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Here's a list of commands, tips and info that I've compiled from several different sources. I use this as a quick reference when I need to find info about my computer or my operating system.

General System Info

Note: Most hardware info commands should be run as root. Some even show more info when run as root.

Run qtparted or GParted for hard drive and partition info!!!
Also, see KDiskFree. And fdisk -l for info on all partitions.

hardinfo - good report to run; also, check the Details tab.

Ko's Method For Getting A Hardware Report:
This report runs a series of reports, some of which are listed individually further on in this document.
Install through Synaptic the package installation-report.
Then run in a maximized konsole:
report-hw
or
report-hw > hwreport (Sends the output to a textfile called hwreport in your home folder)

sysinfo a nice graphical display, run it from a terminal.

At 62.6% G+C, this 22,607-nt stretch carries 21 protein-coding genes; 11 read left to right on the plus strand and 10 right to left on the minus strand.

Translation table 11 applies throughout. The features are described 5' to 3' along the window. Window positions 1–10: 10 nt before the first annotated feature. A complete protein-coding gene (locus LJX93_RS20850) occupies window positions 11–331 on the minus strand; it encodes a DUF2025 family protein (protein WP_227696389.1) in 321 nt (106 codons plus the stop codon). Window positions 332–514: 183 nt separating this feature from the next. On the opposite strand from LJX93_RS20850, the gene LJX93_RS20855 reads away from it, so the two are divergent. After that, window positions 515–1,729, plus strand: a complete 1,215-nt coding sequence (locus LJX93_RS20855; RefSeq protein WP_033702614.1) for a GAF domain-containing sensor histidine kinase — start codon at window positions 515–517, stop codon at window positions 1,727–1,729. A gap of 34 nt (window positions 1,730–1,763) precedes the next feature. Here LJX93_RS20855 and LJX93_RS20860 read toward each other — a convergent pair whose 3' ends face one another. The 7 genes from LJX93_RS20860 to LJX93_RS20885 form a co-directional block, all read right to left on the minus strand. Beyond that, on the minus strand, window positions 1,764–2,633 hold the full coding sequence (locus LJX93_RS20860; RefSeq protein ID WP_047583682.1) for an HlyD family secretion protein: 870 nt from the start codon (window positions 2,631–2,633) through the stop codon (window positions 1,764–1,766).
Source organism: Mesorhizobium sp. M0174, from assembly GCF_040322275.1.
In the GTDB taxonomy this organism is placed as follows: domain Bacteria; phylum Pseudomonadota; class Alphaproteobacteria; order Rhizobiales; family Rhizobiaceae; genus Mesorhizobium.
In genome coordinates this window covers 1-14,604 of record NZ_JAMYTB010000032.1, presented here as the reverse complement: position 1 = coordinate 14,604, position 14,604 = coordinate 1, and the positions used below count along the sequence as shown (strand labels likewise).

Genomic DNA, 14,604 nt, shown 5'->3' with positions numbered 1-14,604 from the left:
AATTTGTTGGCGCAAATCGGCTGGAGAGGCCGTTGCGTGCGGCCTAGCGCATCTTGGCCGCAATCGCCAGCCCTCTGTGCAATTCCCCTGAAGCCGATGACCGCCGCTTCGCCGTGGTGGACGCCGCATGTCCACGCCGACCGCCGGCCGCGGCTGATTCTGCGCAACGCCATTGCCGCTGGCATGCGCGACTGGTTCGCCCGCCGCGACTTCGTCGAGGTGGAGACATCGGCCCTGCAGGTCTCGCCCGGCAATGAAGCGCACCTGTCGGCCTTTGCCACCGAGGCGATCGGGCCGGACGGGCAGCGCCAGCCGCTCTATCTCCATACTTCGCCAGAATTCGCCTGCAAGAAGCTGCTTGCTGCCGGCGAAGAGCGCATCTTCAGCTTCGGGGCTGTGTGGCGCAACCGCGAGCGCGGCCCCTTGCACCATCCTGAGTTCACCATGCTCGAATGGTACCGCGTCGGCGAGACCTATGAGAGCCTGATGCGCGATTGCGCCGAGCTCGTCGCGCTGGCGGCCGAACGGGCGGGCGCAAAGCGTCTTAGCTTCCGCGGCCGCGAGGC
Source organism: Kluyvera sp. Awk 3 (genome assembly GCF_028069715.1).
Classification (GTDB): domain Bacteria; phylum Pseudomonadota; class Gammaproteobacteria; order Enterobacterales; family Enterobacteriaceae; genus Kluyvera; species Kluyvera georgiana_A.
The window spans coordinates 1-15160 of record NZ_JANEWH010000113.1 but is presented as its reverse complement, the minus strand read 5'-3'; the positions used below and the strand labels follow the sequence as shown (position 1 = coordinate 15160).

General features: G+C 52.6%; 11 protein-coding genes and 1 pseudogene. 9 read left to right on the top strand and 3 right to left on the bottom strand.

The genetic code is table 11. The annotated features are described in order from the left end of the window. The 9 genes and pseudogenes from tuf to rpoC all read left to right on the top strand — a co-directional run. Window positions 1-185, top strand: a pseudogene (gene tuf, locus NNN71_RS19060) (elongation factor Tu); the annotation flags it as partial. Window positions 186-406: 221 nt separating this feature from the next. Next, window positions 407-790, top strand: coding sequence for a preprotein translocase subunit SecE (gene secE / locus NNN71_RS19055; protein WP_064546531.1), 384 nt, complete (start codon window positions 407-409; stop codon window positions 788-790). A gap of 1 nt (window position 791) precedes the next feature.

hal-device-manager
kde-hal-device-manager
These packages can be installed from Synaptic. Use kde-hal-device-manager by clicking KMenu > System > Device Manager.

dmidecode -t memory (as root) The dmidecode tool dumps your system’s DMI (Desktop Management Interface) table contents in a human-readable format. This table contains information regarding system’s hardware components, as well as BIOS revisions etc. dmidecode output not only describes system current configuration, but also reports the BIOS limitations on supported CPU speed, Maximum Memory allowed and more.
dmidecode | less (as root) BIOS info and system info (space to page down, q to quit)

uname -a (info on your server)
uname -m machine number (i.e. - i686)
uname -r kernel version

lshw (as root) - list hardware; might want to run lshw | less (space to page-down, q to quit)
lshw-gtk (as root) - download this from Synaptic; it can be started from the terminal; click on any item for info; double click on the the items in bold to drill down; excellent front-end for lshw.